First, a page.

Luke 23:26-30

Luke 23:26 (KJB)
And as they led him away, they laid hold upon one Simon, a Cyrenian, coming out of the country, and on him they laid the cross, that he might bear it after Jesus.

The scourging and the other blood letting by mocking had severely weakened Jesus in that He was unable to carry His own cross or maybe just the cross beam which would be nailed to the supporting post to form a cross. On the way out to Golgotha, they compelled a man named Simon who was of Cyrene. (Mark 15:21 KJV) And they compel one Simon a Cyrenian, who passed by, coming out of the country, the father of Alexander and Rufus, to bear his cross. Cyrene was located where modern day Libya is. Cyrene was located on the tip, right on the Mediterranean. It was in the province of Cyrenaica. There were many Jewish colonies there. Simon was probably in Jerusalem because of the Passover Feast. Jesus was taken outside the city to be crucified. (John 19:20 KJV) This title then read many of the Jews: for the place where Jesus was crucified was nigh to the city: and it was written in Hebrew, and Greek, and Latin. In the time of Moses, when someone was to be stoned to death it was to be done outside the camp. (Num 15:35 KJV) And the LORD said unto Moses, The man shall be surely put to death: all the congregation shall stone him with stones without the camp. Rufus is believed to be the same one mentioned in Romans 16:13. (Rom 16:13 KJV) Salute Rufus chosen in the Lord, and his mother and mine. Nothing more beyond the mention is known of Alexander.

Luke 23:27 (KJB)
And there followed him a great company of people, and of women, which also bewailed and lamented him.

This was not just another execution because the trial of Jesus had been watched very closely by many people in Jerusalem. Many people had also followed Jesus and His executioners to Calvary. Jesus had many women who were part of His company that had followed the procession very closely. (Zec 12:10 KJV) And I will pour upon the house of David, and upon the inhabitants of Jerusalem, the spirit of grace and of supplications: and they shall look upon me whom they have pierced, and they shall mourn for him, as one mourneth for his only son, and shall be in bitterness for him, as one that is in bitterness for his firstborn. The women had been mourning this event and lamenting by singing songs of lamentation or expressions of sorrow.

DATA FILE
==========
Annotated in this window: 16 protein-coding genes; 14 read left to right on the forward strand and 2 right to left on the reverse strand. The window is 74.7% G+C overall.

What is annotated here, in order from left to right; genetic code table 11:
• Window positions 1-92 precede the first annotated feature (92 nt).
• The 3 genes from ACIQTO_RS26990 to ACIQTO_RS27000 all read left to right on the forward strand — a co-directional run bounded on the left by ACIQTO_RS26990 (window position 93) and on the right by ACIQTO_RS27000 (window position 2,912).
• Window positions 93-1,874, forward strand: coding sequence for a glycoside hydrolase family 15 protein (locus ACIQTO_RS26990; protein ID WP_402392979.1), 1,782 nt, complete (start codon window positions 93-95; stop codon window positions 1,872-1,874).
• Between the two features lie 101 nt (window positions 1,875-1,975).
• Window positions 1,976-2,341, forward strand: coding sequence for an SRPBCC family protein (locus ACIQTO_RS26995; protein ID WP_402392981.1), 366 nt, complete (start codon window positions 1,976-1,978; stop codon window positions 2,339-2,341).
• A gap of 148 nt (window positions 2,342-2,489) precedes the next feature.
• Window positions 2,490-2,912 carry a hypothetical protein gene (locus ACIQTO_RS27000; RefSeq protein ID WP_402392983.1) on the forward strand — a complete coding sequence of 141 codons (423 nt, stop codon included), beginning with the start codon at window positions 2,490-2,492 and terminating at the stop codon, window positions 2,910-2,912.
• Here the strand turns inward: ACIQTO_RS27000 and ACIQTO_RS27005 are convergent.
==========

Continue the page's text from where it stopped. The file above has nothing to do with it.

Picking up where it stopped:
Luke 23:28 (KJB)
But Jesus turning unto them said, Daughters of Jerusalem, weep not for me, but weep for yourselves, and for your children.

Jesus now begins to prophesy to the women that they should not be weeping for Him. He is telling them that they need to weep for themselves and also for their children. Probably most of those women are still going to be around for another 37 years and will have children and maybe grandchildren. Jesus is telling them they need to weep and be sorrowful for them. The reason is that what is happening to Him now is going to turn into a great time of rejoicing in just two days but what is going to come upon Israel in 37 years will be a time of weeping and sorrow. Their children will be around to experience it. Jerusalem will be surrounded by Roman armies and at least one million Jews will die.

Luke 23:29 (KJB)
For, behold, the days are coming, in the which they shall say, Blessed are the barren, and the wombs that never bare, and the paps which never gave suck.

Jesus then continues to tell them that the time of the siege of Jerusalem will be so bad that the inhabitants are going to physically eat their own children. (Lev 26:29 KJV) And ye shall eat the flesh of your sons, and the flesh of your daughters shall ye eat. This is why Jesus is pointing to the time when the people are going to wish they had no children because of the cannibalism which will be fostered on the children.

Luke 23:30 (KJB)
Then shall they begin to say to the mountains, Fall on us; and to the hills, Cover us.

(Psa 125:2 KJV) As the mountains are round about Jerusalem, so the LORD is round about his people from henceforth even for ever. The time of the siege of Jerusalem will be so bad that the people will think they will be able to escape if the mountains fall on them for cover. It may be that many would rather the mountains fall on them and killed them than have to endure the Roman siege. They would be pleading for natural destruction instead of manís cruelty. The same situation will happen when the Lord returns as unsaved man will think that the mountains falling on them could save them from the wrath to come. (Rev 6:16 KJV) And said to the mountains and rocks, Fall on us, and hide us from the face of him that sitteth on the throne, and from the wrath of the Lamb: When Jesus returns on the last day, there will be no escape or hiding.